Current Fellows

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Robbie Corey-Boulet • WEST AFRICA •  2014 -  2016

Robbie will divide his time between Côte d’Ivoire, Cameroon and Liberia, researching LGBTI activism and homophobia in West Africa. As a journalist in Southeast Asia and West Africa, most recently with the Associated Press in Dakar, Senegal, he has written about anti-gay legislation in Liberia, sexual violence against transgender sex workers in Abidjan and acts of torture committed by the Republican Forces of Côte d’Ivoire. Robbie’s work has been published by World Policy Journal, Guernica, Asia Literary Review and TheAtlantic.com, among other publications. Proficient in French, he holds a bachelor’s degree in Urban Studies and Economics from Brown University (2007) and a master’s degree from Columbia University’s Graduate School of Journalism (2008).

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Allyn Gaestel • WEST AFRICA •  2015 -  2017

Ms. Gaestel will spend the next two years exploring one of Africa’s most complex and compelling countries through the lens of women's health. Allyn is a freelance journalist who covers inequality and the human repercussions of politics. Allyn started her career as a United Nations Correspondent in New York, and has also worked in The Democratic Republic of Congo, Ethiopia, Mali, Mauritania, Senegal, India, Nepal, Nigeria, Mexico, The Dominican Republic and the Bahamas. She has earned grants and fellowships to support her reporting from The Pulitzer Center on Crisis Reporting, The International Reporting Project, The International Women’s Media Foundation, The National Press Foundation and others. Her writing has appeared in The New York Times, The Washington Post, The Los Angeles Times, Al Jazeera, The Guardian, CNN, Reuters, The Atlantic, France 24, among other outlets.

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Malia Politzer • SPAIN/INDIA •  2013 -  2015

Based out of the south of Spain, Malia is looking at the primary migration routes via Morocco and the Spanish enclaves in North Africa. She previously worked for Mint, an Indian business and economics news daily paper, where she wrote on a variety of social issues including disability issues, internal migration, gender, social entrepreneurship and development trends. As a fellow at the Village Voice, she wrote primarily about immigration. Malia has won multiple awards for her reporting and published articles in the Wall Street Journal Asia, Far Eastern Economic Review, Foreign Policy Magazine, Reason Magazine, and Migration Policy Institute’s monthly magazine The Source. She has reported from China, the US-Mexico border and South Korea, and speaks fluent Spanish, conversational Mandarin, and intermediate Hindi. Malia holds an M.S. in multimedia and investigative journalism from Columbia University Graduate School of Journalism, where she was a Stabile Fellow, and a B.A. in Liberal Arts from Hampshire College.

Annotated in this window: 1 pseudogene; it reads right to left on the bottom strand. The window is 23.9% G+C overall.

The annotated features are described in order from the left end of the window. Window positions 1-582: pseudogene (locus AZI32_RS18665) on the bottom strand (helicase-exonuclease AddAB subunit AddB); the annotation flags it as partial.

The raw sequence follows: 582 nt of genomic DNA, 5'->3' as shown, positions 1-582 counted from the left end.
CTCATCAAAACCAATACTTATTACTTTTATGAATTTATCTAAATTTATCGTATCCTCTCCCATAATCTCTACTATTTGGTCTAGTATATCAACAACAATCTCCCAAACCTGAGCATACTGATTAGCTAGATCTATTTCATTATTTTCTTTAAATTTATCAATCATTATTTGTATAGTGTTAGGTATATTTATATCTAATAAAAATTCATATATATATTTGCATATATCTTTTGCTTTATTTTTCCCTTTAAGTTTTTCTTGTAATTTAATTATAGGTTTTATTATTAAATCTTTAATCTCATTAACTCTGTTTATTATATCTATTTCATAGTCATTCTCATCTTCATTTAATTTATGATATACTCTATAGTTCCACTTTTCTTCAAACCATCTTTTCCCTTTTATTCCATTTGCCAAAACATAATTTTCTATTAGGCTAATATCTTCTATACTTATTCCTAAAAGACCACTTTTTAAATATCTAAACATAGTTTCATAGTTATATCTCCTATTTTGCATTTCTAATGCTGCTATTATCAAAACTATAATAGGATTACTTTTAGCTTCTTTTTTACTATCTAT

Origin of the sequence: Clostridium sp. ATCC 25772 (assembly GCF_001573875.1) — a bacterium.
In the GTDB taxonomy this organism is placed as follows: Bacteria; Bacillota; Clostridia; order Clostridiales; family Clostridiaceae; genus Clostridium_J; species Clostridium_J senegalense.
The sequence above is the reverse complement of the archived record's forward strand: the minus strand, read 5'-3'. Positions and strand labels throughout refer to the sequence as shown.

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Chi-Chi Zhang • China •  2012 -  2014

Based in southwestern China, Chi-Chi will be working in an urbanizing landscape impacted by incredible social change, mass migration, and a growing yet potentially problematic economy. She will be writing about China's next generation and its role in the country's political, economic and social development. As a producer for CNN in Beijing, Chi-Chi covered ethnic dilution in Inner Mongolia, traveled to the North Korean border for Kim Jong-il's death and documented Tibetan unrest in Sichuan Province. She previously worked as a correspondent for the Associated Press in Beijing, covering events such as the lead-up to the 2008 Summer Olympics, the Xinjiang riots and China's 60th anniversary. A Utah native who moved back to China in 2005, she has also lived in Hong Kong and Shanghai. Follow her on Twitter @chi2zhang.

 

 

From the Archive


Mamatlatjo Maake was the 11th wife of Popela. She is 97 years old [in 1997]. She came to Popela after she was married in 1918 and has lived there ever since. She says she wants to remain at Popela so that she can be buried next to her husband.

“The Popela community lived under this system of labor tenancy until 1969. At that time the community was told that they could no longer plow land for themselves. The white owners told some of the people that new government rules said they could no longer plow at all. The new rules were codified in the Black Laws Amendment Act, passed in 1964.” [read newsletter]


—Teresa Yates

South Africa

ICWA Fellow (1996-1998)